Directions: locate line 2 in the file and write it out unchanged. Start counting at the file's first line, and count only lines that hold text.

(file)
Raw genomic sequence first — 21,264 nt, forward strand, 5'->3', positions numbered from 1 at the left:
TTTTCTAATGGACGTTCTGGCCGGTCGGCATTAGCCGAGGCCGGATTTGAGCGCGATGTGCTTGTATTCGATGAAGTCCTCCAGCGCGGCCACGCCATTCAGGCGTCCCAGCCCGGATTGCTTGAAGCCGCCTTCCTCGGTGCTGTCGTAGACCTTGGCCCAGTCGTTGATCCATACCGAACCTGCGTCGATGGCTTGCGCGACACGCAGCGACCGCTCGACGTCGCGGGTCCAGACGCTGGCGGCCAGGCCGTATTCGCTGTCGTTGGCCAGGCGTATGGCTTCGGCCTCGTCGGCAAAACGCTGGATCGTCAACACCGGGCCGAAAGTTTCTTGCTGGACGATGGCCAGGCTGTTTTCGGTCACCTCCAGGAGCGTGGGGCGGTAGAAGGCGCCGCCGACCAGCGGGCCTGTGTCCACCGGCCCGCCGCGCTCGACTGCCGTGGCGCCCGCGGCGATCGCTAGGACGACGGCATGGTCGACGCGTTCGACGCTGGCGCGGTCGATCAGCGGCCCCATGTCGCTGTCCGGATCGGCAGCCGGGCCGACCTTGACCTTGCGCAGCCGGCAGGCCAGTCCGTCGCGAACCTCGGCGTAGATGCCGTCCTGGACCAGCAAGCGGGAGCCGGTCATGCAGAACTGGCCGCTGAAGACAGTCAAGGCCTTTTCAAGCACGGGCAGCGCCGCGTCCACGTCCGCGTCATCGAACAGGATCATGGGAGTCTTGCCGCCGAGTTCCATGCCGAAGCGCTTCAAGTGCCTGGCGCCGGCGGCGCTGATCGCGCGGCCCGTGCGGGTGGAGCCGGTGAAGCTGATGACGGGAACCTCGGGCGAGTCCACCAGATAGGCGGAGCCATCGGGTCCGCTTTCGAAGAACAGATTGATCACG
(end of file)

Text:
TTTTCTAATGGACGTTCTGGCCGGTCGGCATTAGCCGAGGCCGGATTTGAGCGCGATGTGCTTGTATTCGATGAAGTCCTCCAGCGCGGCCACGCCATTCAGGCGTCCCAGCCCGGATTGCTTGAAGCCGCCTTCCTCGGTGCTGTCGTAGACCTTGGCCCAGTCGTTGATCCATACCGAACCTGCGTCGATGGCTTGCGCGACACGCAGCGACCGCTCGACGTCGCGGGTCCAGACGCTGGCGGCCAGGCCGTATTCGCTGTCGTTGGCCAGGCGTATGGCTTCGGCCTCGTCGGCAAAACGCTGGATCGTCAACACCGGGCCGAAAGTTTCTTGCTGGACGATGGCCAGGCTGTTTTCGGTCACCTCCAGGAGCGTGGGGCGGTAGAAGGCGCCGCCGACCAGCGGGCCTGTGTCCACCGGCCCGCCGCGCTCGACTGCCGTGGCGCCCGCGGCGATCGCTAGGACGACGGCATGGTCGACGCGTTCGACGCTGGCGCGGTCGATCAGCGGCCCCATGTCGCTGTCCGGATCGGCAGCCGGGCCGACCTTGACCTTGCGCAGCCGGCAGGCCAGTCCGTCGCGAACCTCGGCGTAGATGCCGTCCTGGACCAGCAAGCGGGAGCCGGTCATGCAGAACTGGCCGCTGAAGACAGTCAAGGCCTTTTCAAGCACGGGCAGCGCCGCGTCCACGTCCGCGTCATCGAACAGGATCATGGGAGTCTTGCCGCCGAGTTCCATGCCGAAGCGCTTCAAGTGCCTGGCGCCGGCGGCGCTGATCGCGCGGCCCGTGCGGGTGGAGCCGGTGAAGCTGATGACGGGAACCTCGGGCGAGTCCACCAGATAGGCGGAGCCATCGGGTCCGCTTTCGAAGAACAGATTGATCACG